Characters with access to healing items will spam them — the basic healing and mana recovery items being the main culprits here. It's very rare to see these actually remain available when you go to use them.
One notable problem with the AI is it feels an overwhelming need to move a character, even if they're just moving it one square to the side — this causes the character to take twice as long to get another turn. In addition, the movement AI does not sync up with the Action AI — a character may run up into melee range, only to use a single healing item and stand there, now free to be attacked by the entire enemy force.
The AI will specifically not target the target! Specifically, if a map objective is "defeat the leader," you're far better off switching to manual, as the target will be the last thing to die, due to it having higher stats and the AI prioritizing squishier targets.
Ascended Extra: Some generic enemy leaders is given Warren Report entries in the PSP remake, most prominently Mordova (previously a witch, now a Necromancer), and Hektorr (originally named Didario, this was his first name, and he's now linked further with Nybeth's story).
Balkanize Me: This is what happened to Valeria after the death of King Dorgalua.
Big Fancy Castle: The Hanging Gardens (Eden), whose formal name is Heilingham Palace.
Bittersweet Ending: In the original, even the "Best" ending later had Valeria be invaded by the Hittites a thousand years down the road. It was especially bittersweet if Denam let his sister die and he became ruler of Valeria, where he is either executed by an assassin or the entire nation is invaded by Lodis.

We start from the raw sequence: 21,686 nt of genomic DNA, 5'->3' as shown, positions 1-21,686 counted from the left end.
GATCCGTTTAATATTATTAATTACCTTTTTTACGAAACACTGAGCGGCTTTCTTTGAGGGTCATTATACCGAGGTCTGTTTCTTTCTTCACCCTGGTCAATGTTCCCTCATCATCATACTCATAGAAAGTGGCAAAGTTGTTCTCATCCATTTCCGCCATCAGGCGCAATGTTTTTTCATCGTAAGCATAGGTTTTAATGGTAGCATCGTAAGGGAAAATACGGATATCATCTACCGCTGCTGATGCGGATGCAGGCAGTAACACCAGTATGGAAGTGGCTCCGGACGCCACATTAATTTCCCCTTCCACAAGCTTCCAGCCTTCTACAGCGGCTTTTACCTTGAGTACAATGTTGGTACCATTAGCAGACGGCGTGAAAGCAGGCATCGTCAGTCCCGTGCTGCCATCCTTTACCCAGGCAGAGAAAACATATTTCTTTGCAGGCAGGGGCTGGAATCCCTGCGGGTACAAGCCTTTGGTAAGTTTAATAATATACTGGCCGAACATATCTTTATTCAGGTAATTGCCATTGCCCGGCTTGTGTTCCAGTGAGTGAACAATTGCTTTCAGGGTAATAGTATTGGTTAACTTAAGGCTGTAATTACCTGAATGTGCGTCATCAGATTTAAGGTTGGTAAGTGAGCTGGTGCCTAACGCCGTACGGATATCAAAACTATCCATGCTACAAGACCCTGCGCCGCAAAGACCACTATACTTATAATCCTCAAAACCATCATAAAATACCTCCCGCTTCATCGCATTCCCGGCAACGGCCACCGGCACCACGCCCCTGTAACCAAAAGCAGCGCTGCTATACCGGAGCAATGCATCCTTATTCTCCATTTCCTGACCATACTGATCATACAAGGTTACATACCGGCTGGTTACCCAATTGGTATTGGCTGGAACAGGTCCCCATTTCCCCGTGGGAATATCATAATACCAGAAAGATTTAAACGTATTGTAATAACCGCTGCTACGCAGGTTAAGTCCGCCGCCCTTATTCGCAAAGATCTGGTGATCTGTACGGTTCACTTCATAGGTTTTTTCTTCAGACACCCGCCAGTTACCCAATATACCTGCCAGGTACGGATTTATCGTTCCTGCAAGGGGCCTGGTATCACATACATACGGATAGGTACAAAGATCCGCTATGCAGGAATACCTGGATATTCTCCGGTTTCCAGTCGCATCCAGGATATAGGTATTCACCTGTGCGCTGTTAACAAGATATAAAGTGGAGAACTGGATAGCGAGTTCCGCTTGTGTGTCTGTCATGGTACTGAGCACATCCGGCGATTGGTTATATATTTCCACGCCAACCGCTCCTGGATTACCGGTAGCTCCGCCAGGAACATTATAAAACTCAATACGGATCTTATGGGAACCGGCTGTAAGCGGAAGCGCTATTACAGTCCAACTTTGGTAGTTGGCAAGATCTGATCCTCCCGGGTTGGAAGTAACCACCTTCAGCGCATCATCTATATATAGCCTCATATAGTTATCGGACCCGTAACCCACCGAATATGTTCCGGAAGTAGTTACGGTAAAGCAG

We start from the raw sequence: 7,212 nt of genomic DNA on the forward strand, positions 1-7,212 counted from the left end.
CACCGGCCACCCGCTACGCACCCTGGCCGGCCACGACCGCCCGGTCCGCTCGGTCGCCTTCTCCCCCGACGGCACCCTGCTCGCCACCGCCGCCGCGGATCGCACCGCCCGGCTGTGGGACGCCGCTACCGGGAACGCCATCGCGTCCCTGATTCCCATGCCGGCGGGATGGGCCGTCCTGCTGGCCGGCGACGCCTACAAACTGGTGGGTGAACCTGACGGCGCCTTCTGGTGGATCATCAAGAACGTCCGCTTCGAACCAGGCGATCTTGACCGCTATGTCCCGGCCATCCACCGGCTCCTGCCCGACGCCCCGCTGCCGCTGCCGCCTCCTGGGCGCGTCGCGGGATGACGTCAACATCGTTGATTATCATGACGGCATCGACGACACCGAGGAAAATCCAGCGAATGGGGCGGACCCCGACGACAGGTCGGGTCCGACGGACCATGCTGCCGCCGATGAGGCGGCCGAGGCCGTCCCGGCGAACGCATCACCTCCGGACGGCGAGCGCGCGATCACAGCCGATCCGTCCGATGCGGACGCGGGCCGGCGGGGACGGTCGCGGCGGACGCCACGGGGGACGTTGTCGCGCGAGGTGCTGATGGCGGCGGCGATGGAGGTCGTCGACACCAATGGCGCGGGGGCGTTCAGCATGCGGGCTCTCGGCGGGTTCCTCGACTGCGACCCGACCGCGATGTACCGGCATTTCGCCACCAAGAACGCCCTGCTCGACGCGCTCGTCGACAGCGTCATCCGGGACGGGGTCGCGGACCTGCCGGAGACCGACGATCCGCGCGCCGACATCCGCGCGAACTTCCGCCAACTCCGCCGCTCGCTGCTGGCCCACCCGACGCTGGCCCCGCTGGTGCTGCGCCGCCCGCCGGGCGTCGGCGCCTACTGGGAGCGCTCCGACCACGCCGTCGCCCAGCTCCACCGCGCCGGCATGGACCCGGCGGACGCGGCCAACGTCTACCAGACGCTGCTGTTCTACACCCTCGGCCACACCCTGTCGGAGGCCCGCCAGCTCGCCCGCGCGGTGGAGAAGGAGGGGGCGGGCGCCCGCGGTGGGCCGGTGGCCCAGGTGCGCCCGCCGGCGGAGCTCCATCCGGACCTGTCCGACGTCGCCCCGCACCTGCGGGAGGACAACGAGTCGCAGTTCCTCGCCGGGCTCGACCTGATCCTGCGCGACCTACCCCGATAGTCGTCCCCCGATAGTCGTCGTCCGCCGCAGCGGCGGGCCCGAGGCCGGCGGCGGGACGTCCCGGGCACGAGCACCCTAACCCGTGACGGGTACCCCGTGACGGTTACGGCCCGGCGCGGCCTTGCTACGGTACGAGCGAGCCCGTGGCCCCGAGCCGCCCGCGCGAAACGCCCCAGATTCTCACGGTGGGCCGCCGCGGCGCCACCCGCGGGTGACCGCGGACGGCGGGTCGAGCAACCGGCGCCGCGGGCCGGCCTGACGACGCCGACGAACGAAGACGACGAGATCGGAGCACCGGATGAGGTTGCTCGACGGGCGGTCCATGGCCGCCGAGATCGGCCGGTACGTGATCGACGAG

However, the PSP version changes it to Valeria persisting for a thousand years before uniting with Heth, likely the Hittites. This implies that it was more consensual, so that makes it the best ending.
Black Knight: The Dark Knights of Lodis, also known as the Loslorien Order. No knights in shining armor, these. In word and deed, they are as dark as their name.
The Terror Knight class as well; they wield dark magic (as opposed to the regular Knight class) and their offensive skills are based on causing fear.
"Blind Idiot" Translation: The PS1 (and SNES patch) translation for Let Us Cling Together. The script is decent enough despite being ridden with typos and grammatical errors, but the names are simply a travesty. "Goshe?" "Bincent?"
It also includes such gems as "There is also such a thing as the immune system. It can purify the evil within the soul."
Averted in the PSP remake; the translation has been completely redone with all the name-changes that come with it.
However, some people actually claimed that the PS1 translation was better because of the name changes. Even though some of them don't make much sense such as Gilbald or Arycelle, when the original was supposed to be "Alocer" (It was localized as "Aloser" originally, considered a Good Bad Translation)